That innovation and investment in IPTV in Canada came first from telcos on the margins and, secondly, by Telus, not Bell, replays a long-standing practice for new services to start out as luxuries for the rich before a mixture of public, political and competitive pressures turn them into affordable and available necessities for the public generally (see Richard John with respect to the US, Robert Babe for Canada). From the telegraph to next generation fibre Internet infrastructure, the tendencies, conflicts and lessons have remained much the same, with the ongoing debates over access to broadband infrastructure the latest iteration of an old, old story (Winseck Reconvergence, Winseck and Pike, John, Babe, Middleton).
The Content Media Industries
The remainder of this post looks at the content media industries (broadcast tv, specialty and pay tv, radio, newspapers, magazines, music and internet advertising). For the most part, they too have grown substantially over the long-run, but growth has been marginal, if at all, for most such sectors since 2008.
In 1984, total revenue for the content industries was $5.6 billion; in 2012, it was $20.8 billion in 2012. In inflation-adjusted dollars, revenues basically doubled from $11.4 billion to $20.9 billion over this span of time. Growth was steady, with no discernible major uptick or downturn at any given point in time except since 2008 when, for reasons discussed above, revenues slowed to a crawl (on the basis of current $) or stalled (using real $). Figure 6 depicts the trends.
Figure 6: Revenues for the Content Industries, 1984 – 2013 (current $)
Trends in the content media industries generally follow the twists and turns of those in the general economy more closely than the platform industries because they are more heavily dependent on advertising revenues. And advertising revenue has gyrated in lockstep with the state of the economy: plummeting by 7% from 2008 to 2009 followed by sizeable increases of 8.1%, 4.7% and 3.8% in 2010, 2011 and 2012, respectively. However, total advertising revenue shrank again by 2% in 2013 amid ongoing economic uncertainty.
Perhaps even more tellingly, on a per capita basis, advertising revenue was exactly the same in 2013 as it was in 2006: $415, although there was substantial swings between highs and lows on this basis and over this period, with the low falling to $394 per capita in 2009 at the bottom of the economic downturn. In short, these trends fit the patterns described earlier perfectly (on economic recessions, advertising revenue and the media economy see Picard, Garnham or Miege).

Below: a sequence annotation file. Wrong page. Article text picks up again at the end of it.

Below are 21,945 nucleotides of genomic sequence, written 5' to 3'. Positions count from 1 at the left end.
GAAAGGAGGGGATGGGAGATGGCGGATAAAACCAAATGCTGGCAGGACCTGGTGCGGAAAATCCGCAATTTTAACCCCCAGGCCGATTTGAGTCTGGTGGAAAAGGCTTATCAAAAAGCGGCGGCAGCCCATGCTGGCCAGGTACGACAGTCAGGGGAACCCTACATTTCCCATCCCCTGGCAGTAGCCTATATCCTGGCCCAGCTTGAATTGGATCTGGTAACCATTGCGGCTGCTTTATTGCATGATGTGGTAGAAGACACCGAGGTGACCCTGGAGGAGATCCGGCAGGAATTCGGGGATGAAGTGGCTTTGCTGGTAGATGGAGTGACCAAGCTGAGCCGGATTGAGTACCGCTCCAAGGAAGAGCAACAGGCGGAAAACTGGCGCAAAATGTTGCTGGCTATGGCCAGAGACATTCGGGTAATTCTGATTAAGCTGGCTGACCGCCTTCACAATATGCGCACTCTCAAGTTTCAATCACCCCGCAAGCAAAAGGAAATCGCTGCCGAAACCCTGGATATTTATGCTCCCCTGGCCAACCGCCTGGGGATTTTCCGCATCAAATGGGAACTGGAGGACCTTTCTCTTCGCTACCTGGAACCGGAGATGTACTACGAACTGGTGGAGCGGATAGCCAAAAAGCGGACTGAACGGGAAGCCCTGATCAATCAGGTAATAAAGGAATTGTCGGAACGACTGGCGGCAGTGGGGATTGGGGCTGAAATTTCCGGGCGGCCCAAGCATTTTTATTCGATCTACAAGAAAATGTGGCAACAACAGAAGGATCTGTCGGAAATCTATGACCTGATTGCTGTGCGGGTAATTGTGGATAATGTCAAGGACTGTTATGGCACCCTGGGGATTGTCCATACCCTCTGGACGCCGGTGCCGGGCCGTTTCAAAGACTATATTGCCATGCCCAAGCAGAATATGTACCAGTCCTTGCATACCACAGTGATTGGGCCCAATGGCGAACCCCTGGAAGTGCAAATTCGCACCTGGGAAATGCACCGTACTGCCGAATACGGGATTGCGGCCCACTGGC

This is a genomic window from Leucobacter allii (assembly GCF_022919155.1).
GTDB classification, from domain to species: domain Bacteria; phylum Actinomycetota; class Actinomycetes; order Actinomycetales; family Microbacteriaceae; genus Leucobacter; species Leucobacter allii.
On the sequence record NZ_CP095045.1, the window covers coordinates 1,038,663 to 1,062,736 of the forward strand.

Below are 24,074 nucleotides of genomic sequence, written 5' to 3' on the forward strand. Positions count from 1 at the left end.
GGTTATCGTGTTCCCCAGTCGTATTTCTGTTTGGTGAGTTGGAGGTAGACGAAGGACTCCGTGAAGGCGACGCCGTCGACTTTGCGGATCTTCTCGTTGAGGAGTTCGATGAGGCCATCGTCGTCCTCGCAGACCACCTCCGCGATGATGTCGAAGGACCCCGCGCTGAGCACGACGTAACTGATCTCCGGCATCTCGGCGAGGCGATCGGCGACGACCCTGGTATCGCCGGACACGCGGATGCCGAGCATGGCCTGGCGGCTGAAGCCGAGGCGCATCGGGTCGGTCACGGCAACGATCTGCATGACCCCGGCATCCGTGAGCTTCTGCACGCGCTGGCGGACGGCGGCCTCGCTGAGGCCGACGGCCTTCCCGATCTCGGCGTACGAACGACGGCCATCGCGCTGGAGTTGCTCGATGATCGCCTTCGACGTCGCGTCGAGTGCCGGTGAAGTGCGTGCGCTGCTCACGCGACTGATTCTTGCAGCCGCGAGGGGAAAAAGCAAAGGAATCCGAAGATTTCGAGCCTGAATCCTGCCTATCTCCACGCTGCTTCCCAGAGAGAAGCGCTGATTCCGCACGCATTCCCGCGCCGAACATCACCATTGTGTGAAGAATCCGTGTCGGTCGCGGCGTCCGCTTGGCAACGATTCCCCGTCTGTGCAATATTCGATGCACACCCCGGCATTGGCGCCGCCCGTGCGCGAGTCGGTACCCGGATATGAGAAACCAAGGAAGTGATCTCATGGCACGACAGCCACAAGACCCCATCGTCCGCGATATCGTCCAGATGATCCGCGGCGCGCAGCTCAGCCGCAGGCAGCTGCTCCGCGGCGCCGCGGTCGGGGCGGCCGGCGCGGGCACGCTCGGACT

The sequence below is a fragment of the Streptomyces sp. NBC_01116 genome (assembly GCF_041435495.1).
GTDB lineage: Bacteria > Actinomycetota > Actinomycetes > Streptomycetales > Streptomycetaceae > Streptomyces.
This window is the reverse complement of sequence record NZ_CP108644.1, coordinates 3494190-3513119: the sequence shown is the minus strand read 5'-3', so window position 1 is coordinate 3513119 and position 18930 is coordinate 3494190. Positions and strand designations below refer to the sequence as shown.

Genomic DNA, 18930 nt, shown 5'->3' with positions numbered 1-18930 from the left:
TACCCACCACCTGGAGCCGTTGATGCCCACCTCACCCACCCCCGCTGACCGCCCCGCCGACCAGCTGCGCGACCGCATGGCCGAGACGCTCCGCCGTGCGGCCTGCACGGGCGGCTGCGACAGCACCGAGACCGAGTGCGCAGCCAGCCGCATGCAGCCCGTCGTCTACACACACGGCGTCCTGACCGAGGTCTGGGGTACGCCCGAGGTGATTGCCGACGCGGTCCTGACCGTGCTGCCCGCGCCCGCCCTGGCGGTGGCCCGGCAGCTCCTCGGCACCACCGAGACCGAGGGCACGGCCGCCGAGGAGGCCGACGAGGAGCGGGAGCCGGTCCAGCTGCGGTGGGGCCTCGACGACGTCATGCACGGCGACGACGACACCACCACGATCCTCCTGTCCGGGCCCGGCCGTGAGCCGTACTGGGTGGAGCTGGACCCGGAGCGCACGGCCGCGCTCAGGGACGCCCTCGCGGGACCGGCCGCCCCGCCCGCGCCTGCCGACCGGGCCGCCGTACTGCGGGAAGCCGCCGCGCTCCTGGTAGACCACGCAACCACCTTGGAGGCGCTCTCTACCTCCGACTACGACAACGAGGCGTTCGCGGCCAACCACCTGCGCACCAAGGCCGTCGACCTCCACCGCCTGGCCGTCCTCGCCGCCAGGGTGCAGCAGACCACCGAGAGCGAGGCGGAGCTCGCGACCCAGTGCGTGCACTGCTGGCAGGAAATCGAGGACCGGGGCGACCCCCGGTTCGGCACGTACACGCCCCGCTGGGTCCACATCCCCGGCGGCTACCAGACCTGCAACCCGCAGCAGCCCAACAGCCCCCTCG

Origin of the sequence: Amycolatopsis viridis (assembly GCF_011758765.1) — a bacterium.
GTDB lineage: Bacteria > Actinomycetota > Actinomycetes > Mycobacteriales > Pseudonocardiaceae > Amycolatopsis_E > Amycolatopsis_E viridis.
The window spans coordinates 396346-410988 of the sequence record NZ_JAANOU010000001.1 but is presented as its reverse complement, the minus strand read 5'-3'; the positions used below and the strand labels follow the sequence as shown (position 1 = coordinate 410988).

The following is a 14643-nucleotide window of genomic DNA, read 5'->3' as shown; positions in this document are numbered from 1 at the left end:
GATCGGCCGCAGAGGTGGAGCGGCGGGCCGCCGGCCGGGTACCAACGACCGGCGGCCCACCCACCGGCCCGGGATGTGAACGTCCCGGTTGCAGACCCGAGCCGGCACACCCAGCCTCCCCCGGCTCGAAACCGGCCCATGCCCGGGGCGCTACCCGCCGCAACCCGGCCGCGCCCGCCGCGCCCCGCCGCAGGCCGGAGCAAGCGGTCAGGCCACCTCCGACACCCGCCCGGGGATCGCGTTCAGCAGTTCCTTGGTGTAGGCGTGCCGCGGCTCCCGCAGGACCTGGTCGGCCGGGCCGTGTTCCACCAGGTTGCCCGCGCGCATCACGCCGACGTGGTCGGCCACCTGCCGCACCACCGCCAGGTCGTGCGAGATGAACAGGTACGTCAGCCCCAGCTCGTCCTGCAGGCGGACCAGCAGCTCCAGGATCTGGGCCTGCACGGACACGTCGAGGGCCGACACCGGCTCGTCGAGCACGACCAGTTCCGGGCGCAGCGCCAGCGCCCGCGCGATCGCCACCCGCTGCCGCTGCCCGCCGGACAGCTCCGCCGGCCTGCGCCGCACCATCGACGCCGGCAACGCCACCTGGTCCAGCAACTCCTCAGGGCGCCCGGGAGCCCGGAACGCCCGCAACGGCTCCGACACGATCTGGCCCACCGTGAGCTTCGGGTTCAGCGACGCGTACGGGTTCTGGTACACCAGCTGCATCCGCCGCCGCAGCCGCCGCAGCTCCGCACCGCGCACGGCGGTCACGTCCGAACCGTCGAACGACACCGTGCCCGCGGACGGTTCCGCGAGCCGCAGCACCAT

These trends in advertising have had a significant impact on those media that depend the most on advertising: conventional TV, radio, magazines and newspapers. For conventional television, overall revenues, stayed relatively flat between 2008 and 2012, when including advertising revenue and the CBC’s annual parliamentary appropriation, before dropping significantly in the last two years.
However, while advertising plunged in 2009 before rising again in the following two years, it has dropped greatly since, falling from $2.3 billion in 2011 to less than $2.1 billion in 2013. Still, however, television advertising as a proportion of all advertising has continued to stay remarkably steady over time: it was 23.2% of all advertising last year versus an average of 23.8% per annum in the five year span prior to the economic downturn in 2008.
Last year’s government cut-backs of $27.8 million to the CBC and drop of $47.1 million in payments from the Local Program Improvement Fund compounded the woes (CBC, 2012-2013 Annual Report, p. 61). Altogether, conventional TV revenues slid from an all-time high in 2011 of $3,501.7 million to $3,190.9 million last year — a 9% decline. The bulk of the drop-off took place last year, with the result that conventional television revenues in 2013 were, more or less, where they were a decade ago.
Overall, four points help to explain the stagnation and recent decline of conventional TV:
- declining TV advertising in 2012 and 2013;
- budget cuts to the CBC (p. 78);
- the phasing out of the Local Program Improvement Fund between 2012 and 2014;
- the big four commercial TV providers – Shaw, Bell, Rogers and Quebecor – shift of resources and support to fast growing pay, specialty and other subscriber-based forms of TV (i.e. mobile, IPTV), while edging away from broadcast TV (see the CRTC’s Communication Monitoring Report, pp. 113-117 and Individual Financial Summaries for a list of the 117 pay and specialty channels the big four, in total, own 2013).